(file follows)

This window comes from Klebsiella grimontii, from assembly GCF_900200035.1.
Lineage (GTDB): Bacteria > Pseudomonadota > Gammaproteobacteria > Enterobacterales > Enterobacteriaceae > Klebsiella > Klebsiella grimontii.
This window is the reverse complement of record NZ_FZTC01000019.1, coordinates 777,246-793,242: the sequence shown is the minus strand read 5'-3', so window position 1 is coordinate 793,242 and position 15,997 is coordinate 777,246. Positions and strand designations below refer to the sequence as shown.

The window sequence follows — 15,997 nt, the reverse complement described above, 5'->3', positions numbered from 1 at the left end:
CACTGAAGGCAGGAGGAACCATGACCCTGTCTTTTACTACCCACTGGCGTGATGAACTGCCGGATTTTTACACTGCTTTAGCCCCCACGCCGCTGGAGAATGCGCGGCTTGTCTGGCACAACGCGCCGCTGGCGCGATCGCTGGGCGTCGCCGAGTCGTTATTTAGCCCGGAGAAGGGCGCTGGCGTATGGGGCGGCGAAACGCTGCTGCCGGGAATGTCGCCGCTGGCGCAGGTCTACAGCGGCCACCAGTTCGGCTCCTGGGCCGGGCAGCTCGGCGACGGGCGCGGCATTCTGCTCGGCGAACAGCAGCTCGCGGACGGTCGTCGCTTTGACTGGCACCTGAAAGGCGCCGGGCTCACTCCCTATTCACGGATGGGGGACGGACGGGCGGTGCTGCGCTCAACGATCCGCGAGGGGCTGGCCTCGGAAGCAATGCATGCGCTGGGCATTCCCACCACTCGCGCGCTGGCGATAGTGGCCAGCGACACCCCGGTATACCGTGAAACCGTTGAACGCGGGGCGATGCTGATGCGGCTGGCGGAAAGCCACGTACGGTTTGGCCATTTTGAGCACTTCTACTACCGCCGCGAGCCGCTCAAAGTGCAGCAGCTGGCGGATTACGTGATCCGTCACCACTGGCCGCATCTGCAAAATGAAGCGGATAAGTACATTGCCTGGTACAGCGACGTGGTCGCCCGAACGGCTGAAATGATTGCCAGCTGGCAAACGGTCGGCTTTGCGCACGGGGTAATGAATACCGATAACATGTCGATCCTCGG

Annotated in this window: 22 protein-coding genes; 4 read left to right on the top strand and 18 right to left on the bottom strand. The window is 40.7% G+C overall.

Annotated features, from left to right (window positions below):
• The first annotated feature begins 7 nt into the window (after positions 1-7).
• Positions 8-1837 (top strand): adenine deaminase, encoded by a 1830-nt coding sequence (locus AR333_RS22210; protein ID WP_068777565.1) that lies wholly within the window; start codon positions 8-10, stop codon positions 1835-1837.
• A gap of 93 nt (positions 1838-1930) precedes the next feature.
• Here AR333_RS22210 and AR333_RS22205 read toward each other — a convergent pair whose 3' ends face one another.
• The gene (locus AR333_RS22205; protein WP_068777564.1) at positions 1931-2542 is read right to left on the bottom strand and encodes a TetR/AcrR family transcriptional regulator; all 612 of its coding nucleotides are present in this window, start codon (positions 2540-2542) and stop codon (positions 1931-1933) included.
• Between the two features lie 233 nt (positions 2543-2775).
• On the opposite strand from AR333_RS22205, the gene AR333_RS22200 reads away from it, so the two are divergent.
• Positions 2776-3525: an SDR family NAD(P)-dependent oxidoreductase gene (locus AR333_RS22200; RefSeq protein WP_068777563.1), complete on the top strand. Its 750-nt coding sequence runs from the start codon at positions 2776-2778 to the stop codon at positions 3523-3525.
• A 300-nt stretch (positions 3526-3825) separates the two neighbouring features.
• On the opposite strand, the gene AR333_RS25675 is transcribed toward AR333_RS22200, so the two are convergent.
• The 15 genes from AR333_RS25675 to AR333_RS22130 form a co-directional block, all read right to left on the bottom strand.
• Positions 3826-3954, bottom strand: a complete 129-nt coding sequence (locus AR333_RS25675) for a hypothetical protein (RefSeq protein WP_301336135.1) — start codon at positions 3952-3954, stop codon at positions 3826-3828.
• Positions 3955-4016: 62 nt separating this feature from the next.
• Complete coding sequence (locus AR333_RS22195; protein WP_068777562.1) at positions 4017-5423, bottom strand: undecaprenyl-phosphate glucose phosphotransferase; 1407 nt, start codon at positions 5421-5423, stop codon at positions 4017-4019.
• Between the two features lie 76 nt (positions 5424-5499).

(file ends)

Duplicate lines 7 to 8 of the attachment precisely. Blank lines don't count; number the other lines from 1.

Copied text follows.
Annotated features, from left to right (window positions below):
• The first annotated feature begins 7 nt into the window (after positions 1-7).